Firstly, I have been truly enjoying being a mum, a doctoral student, and domestic goddess.  I haven’t been missing full-time work one little bit, but have been relishing doing bits and pieces of contract work.  I have been too busy enjoying this new adventure with epilepsy and selfishly, haven’t thought of the value of sharing my experiences.

And finally, I truly love reading positive stories of mothers succeeding, but I am getting increasingly frustrated by incredibly ignorant and judgmental attitudes of other women who clearly have no idea what it means to acknowledge the impact a hidden disability makes on our lives.  And don’t get me started on their opinions about IVF, or decisions people make about reproduction, termination or having more or any children.

In a society where we are dealing with sexism constantly, it would be nice if women could stand together in support of one another, irrespective of our individual beliefs, but empathetic to the individual choices we each need to make for our own and our family’s wellbeing.

So I’m putting my story out there.  I am a mum who has epilepsy.  I’ve already had to jump through the hurdles of IVF and now I’m learning that I am not invincible.  It is a hard pill to swallow, but I reassure myself that I am a better person, wife and mother because of it.

I know my daughter will grow up knowing how much she is loved.  And I want her to know that adversity is not the end of the world; that what doesn’t kill you, makes you stronger and more compassionate.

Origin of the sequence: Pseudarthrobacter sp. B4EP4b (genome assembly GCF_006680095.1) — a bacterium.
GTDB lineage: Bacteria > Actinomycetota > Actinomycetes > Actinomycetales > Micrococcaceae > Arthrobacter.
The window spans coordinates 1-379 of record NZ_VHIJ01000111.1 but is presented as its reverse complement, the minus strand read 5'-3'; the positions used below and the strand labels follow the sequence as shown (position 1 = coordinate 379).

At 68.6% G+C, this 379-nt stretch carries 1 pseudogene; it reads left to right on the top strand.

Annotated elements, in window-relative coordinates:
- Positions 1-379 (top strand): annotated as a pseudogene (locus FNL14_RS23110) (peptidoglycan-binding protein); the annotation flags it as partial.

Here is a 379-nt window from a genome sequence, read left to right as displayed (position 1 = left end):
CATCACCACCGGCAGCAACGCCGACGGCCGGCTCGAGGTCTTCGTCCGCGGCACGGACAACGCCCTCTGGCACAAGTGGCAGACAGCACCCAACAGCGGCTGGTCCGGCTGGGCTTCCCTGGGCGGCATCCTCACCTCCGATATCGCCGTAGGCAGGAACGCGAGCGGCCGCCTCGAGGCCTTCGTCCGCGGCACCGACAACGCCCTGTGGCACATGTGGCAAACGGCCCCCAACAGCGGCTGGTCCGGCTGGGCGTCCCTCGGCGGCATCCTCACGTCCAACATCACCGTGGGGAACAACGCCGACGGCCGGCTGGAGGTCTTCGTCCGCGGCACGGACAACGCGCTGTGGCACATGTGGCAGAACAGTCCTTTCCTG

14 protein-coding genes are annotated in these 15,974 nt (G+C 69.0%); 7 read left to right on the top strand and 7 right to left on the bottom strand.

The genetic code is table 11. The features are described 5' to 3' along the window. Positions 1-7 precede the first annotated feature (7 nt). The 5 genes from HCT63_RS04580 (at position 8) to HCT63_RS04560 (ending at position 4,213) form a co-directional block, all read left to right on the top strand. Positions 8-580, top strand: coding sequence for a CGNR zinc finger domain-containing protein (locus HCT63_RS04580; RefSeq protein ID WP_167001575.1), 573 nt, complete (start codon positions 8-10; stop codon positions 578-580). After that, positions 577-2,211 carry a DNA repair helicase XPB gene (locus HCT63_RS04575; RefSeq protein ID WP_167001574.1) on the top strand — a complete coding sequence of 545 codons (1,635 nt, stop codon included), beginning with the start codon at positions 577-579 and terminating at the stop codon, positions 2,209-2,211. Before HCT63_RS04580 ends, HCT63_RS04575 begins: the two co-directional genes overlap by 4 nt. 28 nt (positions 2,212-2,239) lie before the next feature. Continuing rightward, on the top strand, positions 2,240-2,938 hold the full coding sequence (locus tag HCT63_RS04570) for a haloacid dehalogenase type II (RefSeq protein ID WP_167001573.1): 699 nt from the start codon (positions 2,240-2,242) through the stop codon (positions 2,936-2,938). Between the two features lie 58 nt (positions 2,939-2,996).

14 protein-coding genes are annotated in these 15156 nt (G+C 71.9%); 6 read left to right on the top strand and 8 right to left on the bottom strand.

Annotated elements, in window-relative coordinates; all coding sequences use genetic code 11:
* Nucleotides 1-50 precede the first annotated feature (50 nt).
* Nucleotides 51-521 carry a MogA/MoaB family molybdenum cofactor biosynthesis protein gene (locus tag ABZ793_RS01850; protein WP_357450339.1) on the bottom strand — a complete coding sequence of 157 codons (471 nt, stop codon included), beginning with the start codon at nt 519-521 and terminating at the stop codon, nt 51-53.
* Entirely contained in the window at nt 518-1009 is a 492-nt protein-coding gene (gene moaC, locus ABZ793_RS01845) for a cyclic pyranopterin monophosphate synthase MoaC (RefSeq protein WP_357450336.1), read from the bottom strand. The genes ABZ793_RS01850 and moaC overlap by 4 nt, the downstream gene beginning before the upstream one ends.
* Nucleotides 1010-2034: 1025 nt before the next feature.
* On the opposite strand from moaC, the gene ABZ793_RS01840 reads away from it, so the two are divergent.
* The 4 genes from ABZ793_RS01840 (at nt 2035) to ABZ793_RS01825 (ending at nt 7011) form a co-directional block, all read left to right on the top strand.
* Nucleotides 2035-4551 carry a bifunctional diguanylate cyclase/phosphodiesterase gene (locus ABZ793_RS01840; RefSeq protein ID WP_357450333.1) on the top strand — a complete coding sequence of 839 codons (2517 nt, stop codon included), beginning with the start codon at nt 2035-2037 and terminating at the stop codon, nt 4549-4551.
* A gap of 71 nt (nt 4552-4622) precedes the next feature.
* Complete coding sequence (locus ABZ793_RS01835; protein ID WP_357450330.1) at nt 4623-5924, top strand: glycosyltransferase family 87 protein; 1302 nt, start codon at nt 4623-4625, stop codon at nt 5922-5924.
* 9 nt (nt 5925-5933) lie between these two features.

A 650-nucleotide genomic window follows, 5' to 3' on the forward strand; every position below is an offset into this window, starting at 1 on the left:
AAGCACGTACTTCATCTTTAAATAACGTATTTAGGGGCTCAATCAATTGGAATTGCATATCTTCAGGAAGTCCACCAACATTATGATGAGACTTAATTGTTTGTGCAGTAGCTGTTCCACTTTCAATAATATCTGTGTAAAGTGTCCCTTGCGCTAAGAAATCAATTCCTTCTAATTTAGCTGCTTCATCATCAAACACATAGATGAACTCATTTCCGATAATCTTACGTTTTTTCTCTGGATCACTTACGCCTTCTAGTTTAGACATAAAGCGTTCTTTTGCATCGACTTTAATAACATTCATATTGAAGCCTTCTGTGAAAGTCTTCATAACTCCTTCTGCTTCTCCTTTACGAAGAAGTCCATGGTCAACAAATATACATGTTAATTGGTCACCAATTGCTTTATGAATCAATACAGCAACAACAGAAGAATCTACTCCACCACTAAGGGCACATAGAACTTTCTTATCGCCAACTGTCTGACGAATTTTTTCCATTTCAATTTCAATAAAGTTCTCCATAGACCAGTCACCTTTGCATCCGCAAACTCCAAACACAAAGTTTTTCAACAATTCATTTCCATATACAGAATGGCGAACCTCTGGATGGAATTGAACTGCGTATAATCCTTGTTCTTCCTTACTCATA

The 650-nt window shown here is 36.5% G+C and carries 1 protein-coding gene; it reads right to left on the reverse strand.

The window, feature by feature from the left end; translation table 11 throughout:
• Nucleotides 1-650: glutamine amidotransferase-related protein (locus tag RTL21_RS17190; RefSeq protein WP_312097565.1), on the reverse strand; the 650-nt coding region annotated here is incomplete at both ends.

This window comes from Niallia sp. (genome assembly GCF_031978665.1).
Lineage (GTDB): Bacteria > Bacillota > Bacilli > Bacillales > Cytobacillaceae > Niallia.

So I share this with you in the hope that perhaps on those down days you will remember this and continue on keeping on.

MJ

 

 

 

 

 

 

 

I am woman!

When I was at school, I had a fantastic English teacher whom I really admired.  What I loved the most was her feminism.  She truly believed that women could do anything; she believed it so much, she would reword the Bible with inclusive language.  Such was the culture within the All-Girls Catholic school I attended.

As a teenager and young adult, feminism dominated my very existence.  I needed to achieve the best marks, have a successful career, travel the world and buy my own house, car, designer clothing and handbags.  I suspect that my ‘daddy issues’ intensified my passion for equality.  I even took a Women’s Studies class at university which equated to three hours of men bashing each week; and I loved it! I worked in a hardware store and consistently had to remind the male clientele that my eyes were actually much higher than their gaze.  A close friend and I regularly engaged in passionate discussions about our need to complete a PhD thesis on the inaccuracy of original sin.  The snake that tempted Eve was actually the phallic symbol that to us, linked original sin to men.  The list went on…